A Day on Mysterious Floreana Island
Day Five of our Galapagos Islands expedition aboard Silversea’s Silver Galapagos began with uncharacteristically overcast skies replacing the intense sunlight that has been with us for several days now. This was perhaps brought on by the unusual Blood Moon that accompanied the Full Moon we had last night. If, that is, we’d have been up at 3:00 a.m. local time to view it.
The blood moon is all you’d need to add to our location this morning to turn it into the perfect horror movie set. Located on Isla Floreana, the Baroness Lookout is so named for a reclusive Austrian woman named Eloise Wehrborn de Wagner-Bosquet. She arrived on the island in 1934 with her three lovers in tow, two of whom were German, while the ‘odd man out’ was an Ecuadorian gentleman named Manuel Valdivieso.
She fancied herself a rather schizophrenic array of individuals, from the island’s nun and moral confidant to provider of sexual favors. She claimed, so it is said, to have been sent “from above” to govern the island as the “Pirate Queen of the Galapagos.” Because every good pirate queen needs props, she took to parading around Floreana with a pistol and a whip. I don’t know about you, but if I’m going to pick some place to be divinely sent to, it’s going to be the Cote d’Azur and not a barren blip in the Pacific.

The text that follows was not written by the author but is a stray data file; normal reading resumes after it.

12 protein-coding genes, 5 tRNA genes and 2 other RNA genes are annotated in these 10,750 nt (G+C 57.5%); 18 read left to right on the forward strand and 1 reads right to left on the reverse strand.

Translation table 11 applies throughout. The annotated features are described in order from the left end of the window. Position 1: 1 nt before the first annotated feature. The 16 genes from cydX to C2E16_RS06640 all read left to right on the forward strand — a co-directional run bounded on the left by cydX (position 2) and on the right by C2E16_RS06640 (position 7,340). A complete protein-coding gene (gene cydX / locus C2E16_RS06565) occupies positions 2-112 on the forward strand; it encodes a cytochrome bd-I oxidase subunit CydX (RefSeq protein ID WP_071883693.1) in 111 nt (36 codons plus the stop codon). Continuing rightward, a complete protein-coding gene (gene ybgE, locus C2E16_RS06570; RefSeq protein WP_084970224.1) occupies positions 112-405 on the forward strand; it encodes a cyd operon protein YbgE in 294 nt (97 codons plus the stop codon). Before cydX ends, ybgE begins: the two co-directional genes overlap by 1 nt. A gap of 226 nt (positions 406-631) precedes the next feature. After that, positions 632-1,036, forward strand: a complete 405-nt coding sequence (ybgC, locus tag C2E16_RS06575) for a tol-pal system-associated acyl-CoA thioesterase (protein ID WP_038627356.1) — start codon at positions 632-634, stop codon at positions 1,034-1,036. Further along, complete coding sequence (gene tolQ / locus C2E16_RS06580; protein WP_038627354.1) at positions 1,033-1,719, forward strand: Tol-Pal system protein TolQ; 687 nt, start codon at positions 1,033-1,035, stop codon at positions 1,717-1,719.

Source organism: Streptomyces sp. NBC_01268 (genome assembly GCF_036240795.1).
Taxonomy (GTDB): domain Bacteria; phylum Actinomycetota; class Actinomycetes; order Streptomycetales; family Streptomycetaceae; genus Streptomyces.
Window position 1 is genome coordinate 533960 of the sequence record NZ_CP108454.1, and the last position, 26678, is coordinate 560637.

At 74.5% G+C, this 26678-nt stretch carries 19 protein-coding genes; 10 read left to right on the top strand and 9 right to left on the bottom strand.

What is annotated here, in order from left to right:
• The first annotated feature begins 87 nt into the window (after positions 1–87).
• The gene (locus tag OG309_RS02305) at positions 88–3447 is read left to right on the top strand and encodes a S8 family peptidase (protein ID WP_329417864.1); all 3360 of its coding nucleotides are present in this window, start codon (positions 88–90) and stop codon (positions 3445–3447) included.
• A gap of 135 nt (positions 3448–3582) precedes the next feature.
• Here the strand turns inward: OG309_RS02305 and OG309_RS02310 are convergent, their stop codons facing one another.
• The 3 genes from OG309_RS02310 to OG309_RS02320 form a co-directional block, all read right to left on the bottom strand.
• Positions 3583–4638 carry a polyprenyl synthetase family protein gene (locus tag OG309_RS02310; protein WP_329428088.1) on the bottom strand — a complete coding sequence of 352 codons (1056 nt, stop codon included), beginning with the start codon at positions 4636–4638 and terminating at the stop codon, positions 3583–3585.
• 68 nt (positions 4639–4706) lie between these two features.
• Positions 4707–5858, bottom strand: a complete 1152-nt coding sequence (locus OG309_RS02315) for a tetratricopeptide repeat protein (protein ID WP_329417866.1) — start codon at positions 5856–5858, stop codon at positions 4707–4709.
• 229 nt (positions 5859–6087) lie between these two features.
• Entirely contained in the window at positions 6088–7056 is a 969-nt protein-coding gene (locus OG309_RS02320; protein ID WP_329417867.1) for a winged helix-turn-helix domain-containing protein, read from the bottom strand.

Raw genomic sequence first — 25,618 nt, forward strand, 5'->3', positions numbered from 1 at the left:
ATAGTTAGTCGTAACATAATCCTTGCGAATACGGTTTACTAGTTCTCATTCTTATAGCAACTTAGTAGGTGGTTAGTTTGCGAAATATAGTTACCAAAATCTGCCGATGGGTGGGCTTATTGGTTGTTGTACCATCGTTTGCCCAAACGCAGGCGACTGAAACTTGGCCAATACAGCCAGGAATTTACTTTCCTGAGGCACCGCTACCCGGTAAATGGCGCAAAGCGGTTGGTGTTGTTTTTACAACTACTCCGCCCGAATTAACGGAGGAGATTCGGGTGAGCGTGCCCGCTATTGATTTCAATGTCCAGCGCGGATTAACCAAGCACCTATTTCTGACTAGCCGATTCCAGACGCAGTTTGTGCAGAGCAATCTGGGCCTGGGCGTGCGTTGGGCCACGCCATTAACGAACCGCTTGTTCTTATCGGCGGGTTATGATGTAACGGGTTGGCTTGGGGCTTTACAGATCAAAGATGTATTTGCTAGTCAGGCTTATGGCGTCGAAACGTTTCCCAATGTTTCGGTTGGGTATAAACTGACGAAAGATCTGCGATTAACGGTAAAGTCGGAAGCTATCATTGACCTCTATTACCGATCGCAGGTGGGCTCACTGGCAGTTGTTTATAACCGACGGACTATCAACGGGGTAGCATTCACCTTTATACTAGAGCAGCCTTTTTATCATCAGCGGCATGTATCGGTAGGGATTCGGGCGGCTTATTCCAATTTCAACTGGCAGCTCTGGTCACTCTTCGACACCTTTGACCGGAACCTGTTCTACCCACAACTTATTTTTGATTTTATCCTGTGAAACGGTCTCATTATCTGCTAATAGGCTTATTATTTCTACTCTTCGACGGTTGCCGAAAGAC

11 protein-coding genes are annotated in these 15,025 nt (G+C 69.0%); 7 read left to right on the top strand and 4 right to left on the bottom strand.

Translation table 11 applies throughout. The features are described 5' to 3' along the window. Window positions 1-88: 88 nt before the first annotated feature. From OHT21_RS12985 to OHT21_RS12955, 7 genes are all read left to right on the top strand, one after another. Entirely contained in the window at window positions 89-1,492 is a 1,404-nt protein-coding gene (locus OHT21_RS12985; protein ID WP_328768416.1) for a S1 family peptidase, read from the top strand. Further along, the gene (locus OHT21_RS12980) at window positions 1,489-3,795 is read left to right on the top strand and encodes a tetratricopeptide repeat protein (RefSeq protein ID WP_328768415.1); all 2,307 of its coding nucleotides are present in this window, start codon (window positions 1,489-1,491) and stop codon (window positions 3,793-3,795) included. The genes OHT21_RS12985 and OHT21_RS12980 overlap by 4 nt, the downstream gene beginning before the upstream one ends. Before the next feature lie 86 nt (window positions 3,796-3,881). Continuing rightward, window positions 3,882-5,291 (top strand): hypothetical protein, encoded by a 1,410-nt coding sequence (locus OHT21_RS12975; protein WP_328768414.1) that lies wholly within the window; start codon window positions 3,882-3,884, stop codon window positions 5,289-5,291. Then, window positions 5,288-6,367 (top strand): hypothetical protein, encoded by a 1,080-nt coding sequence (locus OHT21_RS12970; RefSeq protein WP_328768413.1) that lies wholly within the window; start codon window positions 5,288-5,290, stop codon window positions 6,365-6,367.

What’s more, this strange foursome were far from the first people to arrive on Floreana. The Baroness didn’t do much to endear herself to the small population of European settlers that had arrived almost a decade prior and one man in particular – a German doctor named Friedrich Ritter – despised this new “Pirate Queen.”
The Baroness’s problems weren’t just confined to the island’s other residents. I can’t claim to have had three lovers at one time, but I assume that’s the kind of shell game you only keep going for so long. Rudolf Lorenz found that out the hard way. As Harem Lover Number One, he found himself mercilessly attacked by Harem Lover Number Two, Robert Philippson. Lorenz found solace with the family of Heinz Wittmer and The Baroness was constantly having to leave her Pirate Lair to come and get him.
There’s enough psychological intrigue and sexual undertones to this story to fill several Patricia Highsmith novels, but the long story short is this: e